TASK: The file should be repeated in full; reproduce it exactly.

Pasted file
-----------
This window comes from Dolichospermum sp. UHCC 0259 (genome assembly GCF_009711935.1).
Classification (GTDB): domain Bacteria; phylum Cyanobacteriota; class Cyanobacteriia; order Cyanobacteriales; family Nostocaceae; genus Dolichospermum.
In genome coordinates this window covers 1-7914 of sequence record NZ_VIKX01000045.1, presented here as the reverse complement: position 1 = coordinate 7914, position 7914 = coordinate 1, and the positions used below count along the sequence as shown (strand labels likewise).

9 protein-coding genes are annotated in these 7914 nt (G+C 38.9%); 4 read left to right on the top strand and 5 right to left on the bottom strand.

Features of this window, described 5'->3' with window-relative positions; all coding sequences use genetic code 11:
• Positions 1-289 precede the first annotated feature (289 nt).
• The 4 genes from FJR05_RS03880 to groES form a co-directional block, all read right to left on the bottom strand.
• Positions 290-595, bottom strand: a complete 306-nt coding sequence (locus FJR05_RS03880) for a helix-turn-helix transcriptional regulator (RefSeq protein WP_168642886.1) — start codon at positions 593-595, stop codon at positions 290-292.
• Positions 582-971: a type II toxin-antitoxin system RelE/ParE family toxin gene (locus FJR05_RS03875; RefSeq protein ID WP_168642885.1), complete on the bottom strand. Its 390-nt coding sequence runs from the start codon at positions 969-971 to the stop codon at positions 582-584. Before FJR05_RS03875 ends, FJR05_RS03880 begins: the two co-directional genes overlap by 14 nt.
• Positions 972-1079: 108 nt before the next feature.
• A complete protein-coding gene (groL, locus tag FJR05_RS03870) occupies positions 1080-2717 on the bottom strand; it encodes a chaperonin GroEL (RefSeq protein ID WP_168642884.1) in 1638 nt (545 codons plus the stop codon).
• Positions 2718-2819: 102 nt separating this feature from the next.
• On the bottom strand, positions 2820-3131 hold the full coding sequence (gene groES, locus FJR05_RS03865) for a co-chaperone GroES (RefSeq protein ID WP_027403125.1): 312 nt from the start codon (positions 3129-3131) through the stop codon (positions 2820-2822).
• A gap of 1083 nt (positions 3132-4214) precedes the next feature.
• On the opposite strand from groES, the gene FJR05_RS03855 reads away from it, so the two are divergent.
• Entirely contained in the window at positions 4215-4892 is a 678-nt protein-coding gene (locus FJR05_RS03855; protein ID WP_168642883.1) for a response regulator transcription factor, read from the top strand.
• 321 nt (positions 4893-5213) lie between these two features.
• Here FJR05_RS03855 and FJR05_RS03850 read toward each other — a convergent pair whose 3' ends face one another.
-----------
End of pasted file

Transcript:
This window comes from Dolichospermum sp. UHCC 0259 (genome assembly GCF_009711935.1).
Classification (GTDB): domain Bacteria; phylum Cyanobacteriota; class Cyanobacteriia; order Cyanobacteriales; family Nostocaceae; genus Dolichospermum.
In genome coordinates this window covers 1-7914 of sequence record NZ_VIKX01000045.1, presented here as the reverse complement: position 1 = coordinate 7914, position 7914 = coordinate 1, and the positions used below count along the sequence as shown (strand labels likewise).

9 protein-coding genes are annotated in these 7914 nt (G+C 38.9%); 4 read left to right on the top strand and 5 right to left on the bottom strand.

Features of this window, described 5'->3' with window-relative positions; all coding sequences use genetic code 11:
• Positions 1-289 precede the first annotated feature (289 nt).
• The 4 genes from FJR05_RS03880 to groES form a co-directional block, all read right to left on the bottom strand.
• Positions 290-595, bottom strand: a complete 306-nt coding sequence (locus FJR05_RS03880) for a helix-turn-helix transcriptional regulator (RefSeq protein WP_168642886.1) — start codon at positions 593-595, stop codon at positions 290-292.
• Positions 582-971: a type II toxin-antitoxin system RelE/ParE family toxin gene (locus FJR05_RS03875; RefSeq protein ID WP_168642885.1), complete on the bottom strand. Its 390-nt coding sequence runs from the start codon at positions 969-971 to the stop codon at positions 582-584. Before FJR05_RS03875 ends, FJR05_RS03880 begins: the two co-directional genes overlap by 14 nt.
• Positions 972-1079: 108 nt before the next feature.
• A complete protein-coding gene (groL, locus tag FJR05_RS03870) occupies positions 1080-2717 on the bottom strand; it encodes a chaperonin GroEL (RefSeq protein ID WP_168642884.1) in 1638 nt (545 codons plus the stop codon).
• Positions 2718-2819: 102 nt separating this feature from the next.
• On the bottom strand, positions 2820-3131 hold the full coding sequence (gene groES, locus FJR05_RS03865) for a co-chaperone GroES (RefSeq protein ID WP_027403125.1): 312 nt from the start codon (positions 3129-3131) through the stop codon (positions 2820-2822).
• A gap of 1083 nt (positions 3132-4214) precedes the next feature.
• On the opposite strand from groES, the gene FJR05_RS03855 reads away from it, so the two are divergent.
• Entirely contained in the window at positions 4215-4892 is a 678-nt protein-coding gene (locus FJR05_RS03855; protein ID WP_168642883.1) for a response regulator transcription factor, read from the top strand.
• 321 nt (positions 4893-5213) lie between these two features.
• Here FJR05_RS03855 and FJR05_RS03850 read toward each other — a convergent pair whose 3' ends face one another.